“Yeah,” Malcolm shot back with clear disgust and annoyance. “Because that’d mean a hell of a lot. Just like if I beat her while she was tied up and unconscious. Shut the fuck up, Zeke. I don’t wanna beat her because she can’t fight back. I wanna be good enough to beat her.” Turning his attention to Avalon then, he added pointedly. “And I will be. One of these times, I’m gonna beat you. After you’re all healed.”
“Good,” my roommate replied coolly. “I can’t get any better without a challenge. Keep training.” Then she looked to me. “See you later, Chambers.” Her mouth opened like she was going to say something else, but a glance toward the three boys stopped her. Instead, she just gave me a nod before turning.
Malcolm and Zeke left then too, going back the way they’d come. That left me alone with Deveron again. He looked at me curiously before asking, “You heard anything about Roxa yet?”
Biting my lip, I replied, “According to Sean’s uncle, the pack was spread out for the holidays. But they’re supposed to be introducing her to them… today, I think.”
He raised an eyebrow at that. “From what I know about them, that should be interesting.”
Nodding slowly, I sighed. “I wish I could be there. I wish I could… do anything to help. I wish–”
He stopped me. “You didn’t mean for her to be pulled along. And as for what those assholes did, it’s on them, not you.”
“I know…” I frowned despite that. “But I still wish…”
“Yeah,” Deveron’s hand squeezed my arm briefly. “She’ll be okay. Just give her time. You focus on taking care of yourself right now. And that means…” He tugged the escrima sticks back out of his pocket, tapping them against each other. “Let’s go.”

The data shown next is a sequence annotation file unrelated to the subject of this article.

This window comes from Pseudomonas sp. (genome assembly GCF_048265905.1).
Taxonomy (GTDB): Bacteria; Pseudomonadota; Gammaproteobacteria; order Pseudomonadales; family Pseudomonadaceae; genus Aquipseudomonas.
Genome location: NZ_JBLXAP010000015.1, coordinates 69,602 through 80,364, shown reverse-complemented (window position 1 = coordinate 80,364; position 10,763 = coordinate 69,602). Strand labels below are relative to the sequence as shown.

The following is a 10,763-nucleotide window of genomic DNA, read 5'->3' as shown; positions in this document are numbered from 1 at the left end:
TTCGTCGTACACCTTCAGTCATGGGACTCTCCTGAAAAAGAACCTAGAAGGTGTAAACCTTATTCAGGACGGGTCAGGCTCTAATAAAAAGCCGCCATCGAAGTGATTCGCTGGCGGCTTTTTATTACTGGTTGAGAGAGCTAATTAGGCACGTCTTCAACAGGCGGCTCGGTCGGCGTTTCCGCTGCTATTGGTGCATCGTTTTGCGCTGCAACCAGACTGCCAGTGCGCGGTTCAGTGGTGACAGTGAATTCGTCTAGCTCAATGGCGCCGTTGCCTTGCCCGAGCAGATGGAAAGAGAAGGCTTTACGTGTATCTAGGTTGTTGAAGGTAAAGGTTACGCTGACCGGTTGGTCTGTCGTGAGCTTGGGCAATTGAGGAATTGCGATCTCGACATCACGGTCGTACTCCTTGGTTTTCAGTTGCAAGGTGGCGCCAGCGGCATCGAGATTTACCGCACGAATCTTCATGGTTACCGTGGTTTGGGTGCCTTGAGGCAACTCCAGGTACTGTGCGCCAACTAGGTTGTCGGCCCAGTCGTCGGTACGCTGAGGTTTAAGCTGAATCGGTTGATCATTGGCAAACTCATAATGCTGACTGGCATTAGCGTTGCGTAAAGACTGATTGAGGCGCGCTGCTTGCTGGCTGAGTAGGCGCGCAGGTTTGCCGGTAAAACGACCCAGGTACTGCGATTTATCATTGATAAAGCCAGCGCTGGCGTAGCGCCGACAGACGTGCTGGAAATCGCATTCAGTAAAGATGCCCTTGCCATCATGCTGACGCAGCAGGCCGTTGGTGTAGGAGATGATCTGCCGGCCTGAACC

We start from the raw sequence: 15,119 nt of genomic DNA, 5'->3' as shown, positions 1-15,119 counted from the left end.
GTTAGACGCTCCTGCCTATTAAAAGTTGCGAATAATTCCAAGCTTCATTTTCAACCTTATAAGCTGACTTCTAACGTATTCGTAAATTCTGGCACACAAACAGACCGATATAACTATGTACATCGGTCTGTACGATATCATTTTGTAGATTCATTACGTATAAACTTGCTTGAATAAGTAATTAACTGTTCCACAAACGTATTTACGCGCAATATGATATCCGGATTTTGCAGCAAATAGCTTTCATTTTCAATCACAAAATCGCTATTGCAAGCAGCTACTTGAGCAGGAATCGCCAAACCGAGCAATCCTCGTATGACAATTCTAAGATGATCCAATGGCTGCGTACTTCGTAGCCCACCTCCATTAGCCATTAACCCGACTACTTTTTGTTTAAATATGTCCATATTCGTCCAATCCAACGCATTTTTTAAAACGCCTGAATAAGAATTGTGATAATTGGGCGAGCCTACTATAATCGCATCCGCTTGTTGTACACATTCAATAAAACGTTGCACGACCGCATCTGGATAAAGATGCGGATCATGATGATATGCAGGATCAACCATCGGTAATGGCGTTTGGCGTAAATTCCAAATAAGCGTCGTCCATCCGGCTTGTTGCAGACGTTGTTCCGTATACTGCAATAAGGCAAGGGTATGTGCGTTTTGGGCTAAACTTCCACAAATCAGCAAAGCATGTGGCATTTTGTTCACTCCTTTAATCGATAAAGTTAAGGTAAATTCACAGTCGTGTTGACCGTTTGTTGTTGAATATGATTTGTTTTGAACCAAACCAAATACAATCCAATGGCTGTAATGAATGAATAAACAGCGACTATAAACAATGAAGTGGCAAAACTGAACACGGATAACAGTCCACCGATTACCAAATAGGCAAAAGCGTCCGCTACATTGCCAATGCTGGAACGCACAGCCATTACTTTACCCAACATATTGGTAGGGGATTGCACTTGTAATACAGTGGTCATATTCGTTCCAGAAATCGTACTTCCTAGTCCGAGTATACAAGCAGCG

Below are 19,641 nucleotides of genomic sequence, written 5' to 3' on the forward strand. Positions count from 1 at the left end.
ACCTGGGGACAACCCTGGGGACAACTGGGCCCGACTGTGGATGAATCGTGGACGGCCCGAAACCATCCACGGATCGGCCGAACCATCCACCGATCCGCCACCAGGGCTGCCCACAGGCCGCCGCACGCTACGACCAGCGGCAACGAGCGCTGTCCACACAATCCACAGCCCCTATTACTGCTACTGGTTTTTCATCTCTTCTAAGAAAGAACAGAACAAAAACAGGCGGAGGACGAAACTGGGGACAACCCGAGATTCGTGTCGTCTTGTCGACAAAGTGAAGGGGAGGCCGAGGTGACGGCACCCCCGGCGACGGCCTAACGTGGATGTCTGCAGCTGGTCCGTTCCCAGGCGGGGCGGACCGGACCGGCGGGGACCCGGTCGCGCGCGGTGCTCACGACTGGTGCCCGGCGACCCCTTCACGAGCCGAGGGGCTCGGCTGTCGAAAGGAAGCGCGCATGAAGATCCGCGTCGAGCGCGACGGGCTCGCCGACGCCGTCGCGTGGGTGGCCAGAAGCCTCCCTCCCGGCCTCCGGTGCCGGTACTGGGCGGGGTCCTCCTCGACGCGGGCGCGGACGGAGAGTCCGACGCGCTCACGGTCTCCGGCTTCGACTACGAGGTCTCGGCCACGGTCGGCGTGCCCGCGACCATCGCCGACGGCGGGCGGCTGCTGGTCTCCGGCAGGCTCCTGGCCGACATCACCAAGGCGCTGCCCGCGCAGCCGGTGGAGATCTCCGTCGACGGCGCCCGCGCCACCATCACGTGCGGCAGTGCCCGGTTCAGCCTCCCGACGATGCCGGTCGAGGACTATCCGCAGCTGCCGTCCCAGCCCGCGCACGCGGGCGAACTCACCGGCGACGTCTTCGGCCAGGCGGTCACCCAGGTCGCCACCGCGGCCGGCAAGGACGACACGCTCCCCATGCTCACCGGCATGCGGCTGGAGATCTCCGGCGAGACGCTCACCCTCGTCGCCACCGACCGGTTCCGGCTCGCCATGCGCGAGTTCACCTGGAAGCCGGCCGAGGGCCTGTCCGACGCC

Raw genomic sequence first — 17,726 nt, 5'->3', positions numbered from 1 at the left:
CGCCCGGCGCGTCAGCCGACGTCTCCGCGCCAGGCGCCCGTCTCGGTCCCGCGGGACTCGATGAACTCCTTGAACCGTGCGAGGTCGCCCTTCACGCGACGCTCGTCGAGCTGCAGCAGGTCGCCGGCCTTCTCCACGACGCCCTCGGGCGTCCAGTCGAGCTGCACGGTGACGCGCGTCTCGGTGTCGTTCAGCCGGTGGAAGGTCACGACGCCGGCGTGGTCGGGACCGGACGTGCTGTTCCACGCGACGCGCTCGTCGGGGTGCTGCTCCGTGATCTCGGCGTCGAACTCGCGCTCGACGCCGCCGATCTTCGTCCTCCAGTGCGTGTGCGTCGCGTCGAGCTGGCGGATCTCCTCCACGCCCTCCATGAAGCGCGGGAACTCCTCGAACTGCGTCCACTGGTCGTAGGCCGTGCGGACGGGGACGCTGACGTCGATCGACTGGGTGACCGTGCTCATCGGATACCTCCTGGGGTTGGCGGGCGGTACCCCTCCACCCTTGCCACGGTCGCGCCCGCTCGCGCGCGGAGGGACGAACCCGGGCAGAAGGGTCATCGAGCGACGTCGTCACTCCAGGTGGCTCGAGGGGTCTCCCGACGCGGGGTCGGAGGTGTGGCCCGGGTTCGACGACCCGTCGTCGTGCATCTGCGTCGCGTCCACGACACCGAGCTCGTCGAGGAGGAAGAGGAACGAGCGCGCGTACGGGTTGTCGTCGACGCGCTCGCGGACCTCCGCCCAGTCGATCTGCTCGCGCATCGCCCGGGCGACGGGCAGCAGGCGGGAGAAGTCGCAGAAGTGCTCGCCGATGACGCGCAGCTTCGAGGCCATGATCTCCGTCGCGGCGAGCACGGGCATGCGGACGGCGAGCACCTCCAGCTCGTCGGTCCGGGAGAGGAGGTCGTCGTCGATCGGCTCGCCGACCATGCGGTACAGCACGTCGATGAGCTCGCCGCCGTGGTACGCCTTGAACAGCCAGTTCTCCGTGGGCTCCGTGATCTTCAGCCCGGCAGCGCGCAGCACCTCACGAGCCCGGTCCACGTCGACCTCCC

Tilting my head from one side, then to the other to crack my neck, I nodded. “Right.” Readying my staff, I took a breath and watched him for a second before throwing myself into another series of attacks. The sound of our weapons clashing against one another filled the air once more.
Throughout the rest of our training, however, I couldn’t help but be distracted. I hoped Roxa was okay. I wondered what she was doing, what being around that pack of werewolves was like, and how she was handling all of it. I meant what I’d said to Deveron: I wished I could be there with her, help her in at least some… small way.
Good luck, Roxa, I thought to myself while hoping yet again that the girl’s meeting with the werewolf pack was going all right. Just give us a little time. We’ll find Pace’s necklace.
Then it was the next day, Saturday. The rest of the team and I were following Professor Kohaku toward the Pathmaker building for our little field trip to the Eduard Jenner Center For Strange Maladies.